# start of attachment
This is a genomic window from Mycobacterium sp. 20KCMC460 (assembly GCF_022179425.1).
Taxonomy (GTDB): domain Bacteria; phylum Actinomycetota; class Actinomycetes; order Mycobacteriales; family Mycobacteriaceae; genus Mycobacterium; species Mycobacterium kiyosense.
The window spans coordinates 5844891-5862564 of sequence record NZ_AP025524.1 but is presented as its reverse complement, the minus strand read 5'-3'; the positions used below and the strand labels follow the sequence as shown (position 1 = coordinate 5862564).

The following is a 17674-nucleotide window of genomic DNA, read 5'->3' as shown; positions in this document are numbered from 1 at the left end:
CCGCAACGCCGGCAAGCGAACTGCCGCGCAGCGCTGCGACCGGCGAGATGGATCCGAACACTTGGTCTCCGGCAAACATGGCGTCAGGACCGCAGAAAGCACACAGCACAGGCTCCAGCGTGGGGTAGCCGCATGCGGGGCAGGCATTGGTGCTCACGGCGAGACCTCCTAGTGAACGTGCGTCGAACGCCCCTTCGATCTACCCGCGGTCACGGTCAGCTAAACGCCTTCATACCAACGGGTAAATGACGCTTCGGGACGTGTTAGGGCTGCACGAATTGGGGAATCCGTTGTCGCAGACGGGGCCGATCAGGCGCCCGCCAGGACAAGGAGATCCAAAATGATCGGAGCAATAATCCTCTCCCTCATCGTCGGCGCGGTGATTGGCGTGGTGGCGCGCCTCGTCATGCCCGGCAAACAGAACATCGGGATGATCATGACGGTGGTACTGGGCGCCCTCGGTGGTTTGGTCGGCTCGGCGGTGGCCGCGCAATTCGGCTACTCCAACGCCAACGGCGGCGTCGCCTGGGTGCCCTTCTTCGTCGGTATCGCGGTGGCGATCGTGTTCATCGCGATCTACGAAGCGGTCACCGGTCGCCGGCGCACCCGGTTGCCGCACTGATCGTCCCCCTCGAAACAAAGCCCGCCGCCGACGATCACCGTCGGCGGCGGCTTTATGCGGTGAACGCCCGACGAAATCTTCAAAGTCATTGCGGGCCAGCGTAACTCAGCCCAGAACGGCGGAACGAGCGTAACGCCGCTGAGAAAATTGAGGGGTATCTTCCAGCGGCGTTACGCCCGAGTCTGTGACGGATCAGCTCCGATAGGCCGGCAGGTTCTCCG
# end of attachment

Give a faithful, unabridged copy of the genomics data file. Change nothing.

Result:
This is a genomic window from Mycobacterium sp. 20KCMC460 (assembly GCF_022179425.1).
Taxonomy (GTDB): domain Bacteria; phylum Actinomycetota; class Actinomycetes; order Mycobacteriales; family Mycobacteriaceae; genus Mycobacterium; species Mycobacterium kiyosense.
The window spans coordinates 5844891-5862564 of sequence record NZ_AP025524.1 but is presented as its reverse complement, the minus strand read 5'-3'; the positions used below and the strand labels follow the sequence as shown (position 1 = coordinate 5862564).

The following is a 17674-nucleotide window of genomic DNA, read 5'->3' as shown; positions in this document are numbered from 1 at the left end:
CCGCAACGCCGGCAAGCGAACTGCCGCGCAGCGCTGCGACCGGCGAGATGGATCCGAACACTTGGTCTCCGGCAAACATGGCGTCAGGACCGCAGAAAGCACACAGCACAGGCTCCAGCGTGGGGTAGCCGCATGCGGGGCAGGCATTGGTGCTCACGGCGAGACCTCCTAGTGAACGTGCGTCGAACGCCCCTTCGATCTACCCGCGGTCACGGTCAGCTAAACGCCTTCATACCAACGGGTAAATGACGCTTCGGGACGTGTTAGGGCTGCACGAATTGGGGAATCCGTTGTCGCAGACGGGGCCGATCAGGCGCCCGCCAGGACAAGGAGATCCAAAATGATCGGAGCAATAATCCTCTCCCTCATCGTCGGCGCGGTGATTGGCGTGGTGGCGCGCCTCGTCATGCCCGGCAAACAGAACATCGGGATGATCATGACGGTGGTACTGGGCGCCCTCGGTGGTTTGGTCGGCTCGGCGGTGGCCGCGCAATTCGGCTACTCCAACGCCAACGGCGGCGTCGCCTGGGTGCCCTTCTTCGTCGGTATCGCGGTGGCGATCGTGTTCATCGCGATCTACGAAGCGGTCACCGGTCGCCGGCGCACCCGGTTGCCGCACTGATCGTCCCCCTCGAAACAAAGCCCGCCGCCGACGATCACCGTCGGCGGCGGCTTTATGCGGTGAACGCCCGACGAAATCTTCAAAGTCATTGCGGGCCAGCGTAACTCAGCCCAGAACGGCGGAACGAGCGTAACGCCGCTGAGAAAATTGAGGGGTATCTTCCAGCGGCGTTACGCCCGAGTCTGTGACGGATCAGCTCCGATAGGCCGGCAGGTTCTCCG